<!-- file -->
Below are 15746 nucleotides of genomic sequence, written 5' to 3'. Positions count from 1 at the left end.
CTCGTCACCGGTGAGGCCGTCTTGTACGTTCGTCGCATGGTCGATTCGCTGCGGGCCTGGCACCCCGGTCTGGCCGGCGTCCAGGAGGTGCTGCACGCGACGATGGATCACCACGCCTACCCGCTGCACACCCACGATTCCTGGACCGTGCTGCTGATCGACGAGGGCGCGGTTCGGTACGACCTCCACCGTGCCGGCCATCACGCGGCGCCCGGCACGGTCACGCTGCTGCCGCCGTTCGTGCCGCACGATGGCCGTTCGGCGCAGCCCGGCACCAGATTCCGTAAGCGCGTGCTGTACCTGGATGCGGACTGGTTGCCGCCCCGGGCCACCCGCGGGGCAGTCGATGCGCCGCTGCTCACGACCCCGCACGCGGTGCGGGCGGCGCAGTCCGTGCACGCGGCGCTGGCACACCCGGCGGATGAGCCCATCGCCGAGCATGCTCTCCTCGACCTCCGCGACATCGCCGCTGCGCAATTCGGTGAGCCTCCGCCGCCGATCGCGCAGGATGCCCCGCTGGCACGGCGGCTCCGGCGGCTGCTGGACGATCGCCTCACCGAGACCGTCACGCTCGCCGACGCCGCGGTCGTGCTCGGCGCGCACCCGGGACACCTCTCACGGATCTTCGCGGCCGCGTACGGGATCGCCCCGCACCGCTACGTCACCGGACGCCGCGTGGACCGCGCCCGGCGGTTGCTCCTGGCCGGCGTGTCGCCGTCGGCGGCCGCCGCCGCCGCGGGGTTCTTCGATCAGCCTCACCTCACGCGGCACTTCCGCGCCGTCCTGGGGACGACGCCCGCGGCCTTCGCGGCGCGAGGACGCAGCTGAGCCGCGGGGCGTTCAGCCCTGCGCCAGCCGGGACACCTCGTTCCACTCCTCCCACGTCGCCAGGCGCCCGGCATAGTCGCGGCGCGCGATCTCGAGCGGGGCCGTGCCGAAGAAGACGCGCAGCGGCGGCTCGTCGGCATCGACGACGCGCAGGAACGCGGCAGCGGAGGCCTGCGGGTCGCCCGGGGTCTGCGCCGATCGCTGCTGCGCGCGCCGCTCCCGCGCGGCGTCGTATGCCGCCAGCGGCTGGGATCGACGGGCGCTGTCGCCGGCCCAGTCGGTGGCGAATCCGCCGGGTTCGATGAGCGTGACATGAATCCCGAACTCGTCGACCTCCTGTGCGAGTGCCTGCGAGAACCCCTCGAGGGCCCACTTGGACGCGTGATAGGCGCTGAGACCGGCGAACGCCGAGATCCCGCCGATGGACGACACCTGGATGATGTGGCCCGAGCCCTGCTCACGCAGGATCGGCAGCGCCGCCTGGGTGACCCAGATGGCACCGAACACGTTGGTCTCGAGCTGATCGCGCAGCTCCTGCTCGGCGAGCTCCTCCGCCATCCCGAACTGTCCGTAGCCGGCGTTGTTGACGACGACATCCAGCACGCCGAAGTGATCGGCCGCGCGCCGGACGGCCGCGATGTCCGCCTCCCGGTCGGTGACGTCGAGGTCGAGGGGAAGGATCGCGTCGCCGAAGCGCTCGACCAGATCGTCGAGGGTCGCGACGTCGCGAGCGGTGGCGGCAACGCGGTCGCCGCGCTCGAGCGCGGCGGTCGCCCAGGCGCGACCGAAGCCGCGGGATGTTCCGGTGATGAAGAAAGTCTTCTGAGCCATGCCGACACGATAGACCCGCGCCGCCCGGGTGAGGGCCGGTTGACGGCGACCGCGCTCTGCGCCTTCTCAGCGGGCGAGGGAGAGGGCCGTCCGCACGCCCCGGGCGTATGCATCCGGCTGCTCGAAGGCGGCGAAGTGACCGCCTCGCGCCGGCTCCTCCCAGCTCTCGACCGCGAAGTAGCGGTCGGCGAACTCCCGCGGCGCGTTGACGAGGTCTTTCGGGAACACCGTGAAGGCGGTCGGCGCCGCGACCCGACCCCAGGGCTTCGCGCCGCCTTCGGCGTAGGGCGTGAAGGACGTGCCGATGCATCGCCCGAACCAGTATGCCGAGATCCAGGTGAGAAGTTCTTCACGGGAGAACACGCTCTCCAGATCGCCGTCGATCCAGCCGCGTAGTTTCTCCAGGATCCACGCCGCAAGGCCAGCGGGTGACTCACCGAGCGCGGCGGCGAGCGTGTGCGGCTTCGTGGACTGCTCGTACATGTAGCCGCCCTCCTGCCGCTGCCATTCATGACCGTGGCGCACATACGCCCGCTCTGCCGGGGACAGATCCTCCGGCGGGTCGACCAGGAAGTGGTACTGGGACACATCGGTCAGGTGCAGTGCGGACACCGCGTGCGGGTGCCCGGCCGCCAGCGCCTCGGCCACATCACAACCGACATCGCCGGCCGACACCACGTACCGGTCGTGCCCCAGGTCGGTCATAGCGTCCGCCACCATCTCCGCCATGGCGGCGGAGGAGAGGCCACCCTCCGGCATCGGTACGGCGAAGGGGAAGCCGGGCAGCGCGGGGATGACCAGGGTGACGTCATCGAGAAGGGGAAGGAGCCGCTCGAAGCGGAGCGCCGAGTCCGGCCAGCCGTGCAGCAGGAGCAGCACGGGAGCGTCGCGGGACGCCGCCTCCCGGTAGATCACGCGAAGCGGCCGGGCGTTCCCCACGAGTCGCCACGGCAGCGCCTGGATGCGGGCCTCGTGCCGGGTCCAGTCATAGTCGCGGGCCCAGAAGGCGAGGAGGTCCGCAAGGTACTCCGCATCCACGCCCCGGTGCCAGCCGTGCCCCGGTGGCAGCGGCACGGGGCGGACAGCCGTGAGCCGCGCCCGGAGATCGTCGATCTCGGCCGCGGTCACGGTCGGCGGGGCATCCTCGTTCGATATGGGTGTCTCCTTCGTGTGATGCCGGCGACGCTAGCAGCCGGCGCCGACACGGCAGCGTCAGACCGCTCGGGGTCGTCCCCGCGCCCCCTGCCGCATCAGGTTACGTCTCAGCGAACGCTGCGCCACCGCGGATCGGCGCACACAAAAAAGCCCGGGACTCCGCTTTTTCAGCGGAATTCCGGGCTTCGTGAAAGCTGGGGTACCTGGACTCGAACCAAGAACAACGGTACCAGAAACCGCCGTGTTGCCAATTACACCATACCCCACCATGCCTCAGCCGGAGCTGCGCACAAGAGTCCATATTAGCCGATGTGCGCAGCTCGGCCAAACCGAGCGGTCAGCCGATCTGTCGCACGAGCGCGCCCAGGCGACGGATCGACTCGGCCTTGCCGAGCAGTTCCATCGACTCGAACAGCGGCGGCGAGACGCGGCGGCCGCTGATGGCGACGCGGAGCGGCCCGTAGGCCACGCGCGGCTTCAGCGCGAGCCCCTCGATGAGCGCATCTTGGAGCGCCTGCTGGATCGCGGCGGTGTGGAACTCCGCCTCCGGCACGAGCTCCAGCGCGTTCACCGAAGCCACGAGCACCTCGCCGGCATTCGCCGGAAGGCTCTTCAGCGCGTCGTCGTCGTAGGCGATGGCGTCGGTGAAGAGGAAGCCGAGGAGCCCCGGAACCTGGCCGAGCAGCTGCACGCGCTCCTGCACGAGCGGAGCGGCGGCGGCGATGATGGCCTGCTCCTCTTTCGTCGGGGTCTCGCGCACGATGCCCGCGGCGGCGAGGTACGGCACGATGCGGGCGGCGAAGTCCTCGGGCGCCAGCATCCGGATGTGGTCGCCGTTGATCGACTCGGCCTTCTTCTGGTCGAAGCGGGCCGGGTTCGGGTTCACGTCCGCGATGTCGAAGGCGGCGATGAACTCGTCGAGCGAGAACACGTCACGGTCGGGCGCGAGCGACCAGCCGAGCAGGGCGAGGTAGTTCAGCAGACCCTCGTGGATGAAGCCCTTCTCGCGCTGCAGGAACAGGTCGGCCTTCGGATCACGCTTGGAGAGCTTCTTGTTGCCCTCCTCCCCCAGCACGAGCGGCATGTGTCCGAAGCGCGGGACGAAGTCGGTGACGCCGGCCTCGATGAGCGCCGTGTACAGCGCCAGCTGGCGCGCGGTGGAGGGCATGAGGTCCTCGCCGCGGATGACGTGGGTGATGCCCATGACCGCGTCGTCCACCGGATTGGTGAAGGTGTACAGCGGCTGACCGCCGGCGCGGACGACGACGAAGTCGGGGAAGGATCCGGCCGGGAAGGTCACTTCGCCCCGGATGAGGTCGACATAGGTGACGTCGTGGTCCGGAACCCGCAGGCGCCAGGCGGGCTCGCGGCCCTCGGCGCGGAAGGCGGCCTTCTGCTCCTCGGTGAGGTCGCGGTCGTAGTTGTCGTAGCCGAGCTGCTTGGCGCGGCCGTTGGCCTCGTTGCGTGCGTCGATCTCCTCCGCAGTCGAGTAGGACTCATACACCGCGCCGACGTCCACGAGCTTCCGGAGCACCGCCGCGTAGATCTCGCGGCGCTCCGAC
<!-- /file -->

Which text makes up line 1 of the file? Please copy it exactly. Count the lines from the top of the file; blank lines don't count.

Below are 15746 nucleotides of genomic sequence, written 5' to 3'. Positions count from 1 at the left end.